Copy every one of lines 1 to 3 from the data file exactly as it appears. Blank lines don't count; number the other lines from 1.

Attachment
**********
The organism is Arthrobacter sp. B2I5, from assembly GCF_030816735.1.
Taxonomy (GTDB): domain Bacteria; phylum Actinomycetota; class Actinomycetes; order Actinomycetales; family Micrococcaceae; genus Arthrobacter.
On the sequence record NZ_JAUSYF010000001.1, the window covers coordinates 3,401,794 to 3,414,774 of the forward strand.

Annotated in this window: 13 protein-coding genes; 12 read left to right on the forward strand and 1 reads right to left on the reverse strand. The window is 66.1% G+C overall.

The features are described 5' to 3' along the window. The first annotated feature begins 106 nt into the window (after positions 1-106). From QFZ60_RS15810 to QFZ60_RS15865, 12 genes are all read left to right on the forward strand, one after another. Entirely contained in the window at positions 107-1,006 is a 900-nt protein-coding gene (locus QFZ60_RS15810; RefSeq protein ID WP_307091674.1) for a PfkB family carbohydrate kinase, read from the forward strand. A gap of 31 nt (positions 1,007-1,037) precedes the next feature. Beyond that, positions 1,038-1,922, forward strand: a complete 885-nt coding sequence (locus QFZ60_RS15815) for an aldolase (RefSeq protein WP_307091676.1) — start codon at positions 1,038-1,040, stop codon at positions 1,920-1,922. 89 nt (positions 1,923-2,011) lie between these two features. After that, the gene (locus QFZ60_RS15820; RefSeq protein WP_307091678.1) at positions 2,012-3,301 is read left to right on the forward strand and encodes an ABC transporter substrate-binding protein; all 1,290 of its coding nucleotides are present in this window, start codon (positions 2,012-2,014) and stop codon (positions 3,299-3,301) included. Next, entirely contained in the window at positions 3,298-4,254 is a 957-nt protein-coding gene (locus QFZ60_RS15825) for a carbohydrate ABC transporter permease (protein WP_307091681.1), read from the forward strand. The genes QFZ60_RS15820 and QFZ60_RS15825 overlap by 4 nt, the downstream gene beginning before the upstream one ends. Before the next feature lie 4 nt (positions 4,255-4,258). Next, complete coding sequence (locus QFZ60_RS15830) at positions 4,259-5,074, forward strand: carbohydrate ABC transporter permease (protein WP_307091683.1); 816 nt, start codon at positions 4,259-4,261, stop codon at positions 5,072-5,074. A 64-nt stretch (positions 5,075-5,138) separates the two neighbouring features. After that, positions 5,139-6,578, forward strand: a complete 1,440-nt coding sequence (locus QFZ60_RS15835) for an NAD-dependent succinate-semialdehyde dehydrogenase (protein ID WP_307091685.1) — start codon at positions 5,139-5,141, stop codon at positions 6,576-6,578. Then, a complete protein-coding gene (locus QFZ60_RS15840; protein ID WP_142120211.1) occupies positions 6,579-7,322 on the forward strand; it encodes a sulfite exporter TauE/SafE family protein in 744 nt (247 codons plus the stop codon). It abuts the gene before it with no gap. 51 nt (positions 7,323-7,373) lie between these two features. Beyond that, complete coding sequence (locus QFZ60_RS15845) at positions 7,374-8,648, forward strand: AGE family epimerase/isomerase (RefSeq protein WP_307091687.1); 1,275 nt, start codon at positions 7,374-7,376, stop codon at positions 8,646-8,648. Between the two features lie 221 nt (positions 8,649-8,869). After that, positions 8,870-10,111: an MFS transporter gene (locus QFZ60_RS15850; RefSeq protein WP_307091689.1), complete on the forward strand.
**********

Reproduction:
The organism is Arthrobacter sp. B2I5, from assembly GCF_030816735.1.
Taxonomy (GTDB): domain Bacteria; phylum Actinomycetota; class Actinomycetes; order Actinomycetales; family Micrococcaceae; genus Arthrobacter.
On the sequence record NZ_JAUSYF010000001.1, the window covers coordinates 3,401,794 to 3,414,774 of the forward strand.